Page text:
This innovative work is the first to approach the awakening of China as a historical problem in its own right, and to locate this problem within the broader history of the rise of modern China. It analyzes the link between the awakening of China as a historical narrative and the awakening of the Chinese people as a political technique for building a sovereign and independeThis innovative work is the first to approach the awakening of China as a historical problem in its own right, and to locate this problem within the broader history of the rise of modern China. It analyzes the link between the awakening of China as a historical narrative and the awakening of the Chinese people as a political technique for building a sovereign and independent state. In sum, it asks what we mean when we say that China “woke up” in this century.The book follows the legend of China’s awakening from its origins in the European imagination, to its transmission to China and its encounters with a lyrical Chinese tradition of ethical awakening, to its incorporation and mobilization in a mass movement designed to wake up everyone. Fiction and fashion, architecture and autobiography, take their places alongside politics and history, and the reader is asked to move about among writers, philosophers, ethnographers, revolutionaries, and soldiers who would seem to have little in common.The book focuses on the Nationalist movement in south China, highlighting the role of Sun Yat-sen as director of awakenings in the Nationalist Revolution and the place of Mao Zedong as his successor in the politics of mass awakening. Of special interest is the previously untold story of Mao’s role in the Nationalist Propaganda Bureau, showing Mao as a master of propaganda and discipline, rather than as peasant movement activist....
|Title||:||Awakening China: Politics, Culture, and Class in the Nationalist Revolution|
|Number of Pages||:||480 Pages|
|Status||:||Available For Download|
|Last checked||:||21 Minutes ago!|
Awakening China: Politics, Culture, and Class in the Nationalist Revolution Reviews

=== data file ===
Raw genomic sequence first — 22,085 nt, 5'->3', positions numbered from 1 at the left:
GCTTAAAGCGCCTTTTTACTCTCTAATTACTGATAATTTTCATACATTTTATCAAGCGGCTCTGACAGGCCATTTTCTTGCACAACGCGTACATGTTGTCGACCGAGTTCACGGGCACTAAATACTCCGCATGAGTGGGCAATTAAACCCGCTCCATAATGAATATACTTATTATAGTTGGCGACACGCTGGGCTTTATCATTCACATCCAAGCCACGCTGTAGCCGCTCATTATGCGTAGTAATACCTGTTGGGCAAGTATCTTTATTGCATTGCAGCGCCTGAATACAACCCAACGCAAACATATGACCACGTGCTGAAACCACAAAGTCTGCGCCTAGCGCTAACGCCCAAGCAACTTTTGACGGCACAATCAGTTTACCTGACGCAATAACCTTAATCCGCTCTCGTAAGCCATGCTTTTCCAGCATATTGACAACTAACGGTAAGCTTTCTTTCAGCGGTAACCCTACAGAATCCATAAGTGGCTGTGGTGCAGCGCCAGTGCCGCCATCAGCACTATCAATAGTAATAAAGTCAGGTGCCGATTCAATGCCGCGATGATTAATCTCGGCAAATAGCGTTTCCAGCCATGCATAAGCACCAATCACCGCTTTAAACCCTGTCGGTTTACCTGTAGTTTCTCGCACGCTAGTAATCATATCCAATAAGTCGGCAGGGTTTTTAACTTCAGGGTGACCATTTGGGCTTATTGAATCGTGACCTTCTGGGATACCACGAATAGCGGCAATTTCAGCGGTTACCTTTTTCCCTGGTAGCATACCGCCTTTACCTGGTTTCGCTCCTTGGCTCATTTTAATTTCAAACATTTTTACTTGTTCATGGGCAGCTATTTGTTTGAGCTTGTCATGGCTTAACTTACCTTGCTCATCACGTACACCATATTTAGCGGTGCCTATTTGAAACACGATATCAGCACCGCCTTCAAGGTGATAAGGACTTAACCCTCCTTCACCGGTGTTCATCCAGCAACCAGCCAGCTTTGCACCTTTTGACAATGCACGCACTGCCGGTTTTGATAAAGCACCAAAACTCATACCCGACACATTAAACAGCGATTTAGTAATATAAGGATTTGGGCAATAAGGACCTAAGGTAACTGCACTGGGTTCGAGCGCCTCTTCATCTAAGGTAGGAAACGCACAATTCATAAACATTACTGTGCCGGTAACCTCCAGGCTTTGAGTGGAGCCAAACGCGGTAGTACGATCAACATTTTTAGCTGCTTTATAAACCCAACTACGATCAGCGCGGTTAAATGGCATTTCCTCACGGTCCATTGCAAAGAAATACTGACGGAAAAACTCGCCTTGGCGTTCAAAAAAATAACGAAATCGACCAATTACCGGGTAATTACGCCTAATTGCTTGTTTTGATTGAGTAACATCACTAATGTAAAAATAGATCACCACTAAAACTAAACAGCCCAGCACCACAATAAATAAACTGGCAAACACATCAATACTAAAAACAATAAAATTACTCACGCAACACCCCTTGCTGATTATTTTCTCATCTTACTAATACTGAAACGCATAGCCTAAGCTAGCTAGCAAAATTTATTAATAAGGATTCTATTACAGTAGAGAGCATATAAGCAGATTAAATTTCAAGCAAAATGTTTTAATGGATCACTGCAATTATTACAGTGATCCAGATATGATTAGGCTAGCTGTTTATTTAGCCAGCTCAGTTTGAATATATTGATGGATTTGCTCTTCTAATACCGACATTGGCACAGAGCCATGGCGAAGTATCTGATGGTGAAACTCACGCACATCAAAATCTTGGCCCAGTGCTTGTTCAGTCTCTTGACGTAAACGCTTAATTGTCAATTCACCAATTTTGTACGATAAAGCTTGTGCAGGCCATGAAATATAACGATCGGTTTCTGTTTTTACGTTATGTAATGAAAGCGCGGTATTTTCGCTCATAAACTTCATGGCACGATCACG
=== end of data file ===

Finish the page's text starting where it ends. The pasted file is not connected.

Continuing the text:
Now if you're planning on running your own country, who better to turn to than the Chinese? Study this book and find out how to dictate. The do's and don'ts...
This is a valuable and yet somewhat schizophrenic book. We can easily divide it into part one, a cultural history of "awakening" and part two, an institutional history of KMT during the Nationalist Revolution. What is more, there is no clear thematic connection between these two parts. Cultural historians might say that the most interesting part of the book is the first half, while a scholar studying institutional history will definitely argue that the second half is the most meaty part. The last three chapters offer insightful analysis, for example, a discussion of Mao's role in the KMT Propaganda Bureau and a revisionist opinion of Chen Jiongming, based on Fitzgerald's dissertation research. But I find more inspiration from the first three chapters, which brings up many motifs of 'awakening' and invites further research.
I don't understand why this is a book on history of China. I'd say it's a cultural studies of China with a historical perspective. This book won Leveson Prize in 1998 which may hint to us the trend of historical studies is to get theory-heavy. The content of the book can be easily inferred from the title: it traces the shifts and continuities in the metaphor of awakening China.